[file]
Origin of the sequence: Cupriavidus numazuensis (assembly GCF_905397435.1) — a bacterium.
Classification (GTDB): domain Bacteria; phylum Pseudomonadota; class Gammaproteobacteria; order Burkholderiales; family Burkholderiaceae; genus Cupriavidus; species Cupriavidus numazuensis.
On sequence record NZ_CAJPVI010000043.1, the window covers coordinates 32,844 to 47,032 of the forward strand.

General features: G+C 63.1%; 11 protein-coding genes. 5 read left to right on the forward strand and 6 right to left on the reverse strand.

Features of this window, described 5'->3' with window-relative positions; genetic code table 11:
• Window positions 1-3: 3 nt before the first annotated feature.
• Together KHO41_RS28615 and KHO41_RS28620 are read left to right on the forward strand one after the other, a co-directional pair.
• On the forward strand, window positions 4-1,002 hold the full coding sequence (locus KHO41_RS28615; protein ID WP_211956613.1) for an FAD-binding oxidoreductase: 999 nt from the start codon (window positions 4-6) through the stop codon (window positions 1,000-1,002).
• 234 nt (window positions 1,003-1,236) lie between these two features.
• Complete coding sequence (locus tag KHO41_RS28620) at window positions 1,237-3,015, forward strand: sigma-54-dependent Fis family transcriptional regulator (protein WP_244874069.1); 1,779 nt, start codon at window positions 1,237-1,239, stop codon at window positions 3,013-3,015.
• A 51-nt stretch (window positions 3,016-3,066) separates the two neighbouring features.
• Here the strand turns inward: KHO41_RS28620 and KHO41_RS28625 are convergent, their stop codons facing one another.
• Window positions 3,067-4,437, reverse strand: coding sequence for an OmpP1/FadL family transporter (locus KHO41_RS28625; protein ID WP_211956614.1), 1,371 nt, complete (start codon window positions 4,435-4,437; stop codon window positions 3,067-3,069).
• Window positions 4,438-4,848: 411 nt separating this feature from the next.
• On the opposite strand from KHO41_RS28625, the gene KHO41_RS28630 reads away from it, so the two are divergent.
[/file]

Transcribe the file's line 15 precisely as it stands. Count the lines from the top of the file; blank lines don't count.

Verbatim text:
• On the opposite strand from KHO41_RS28625, the gene KHO41_RS28630 reads away from it, so the two are divergent.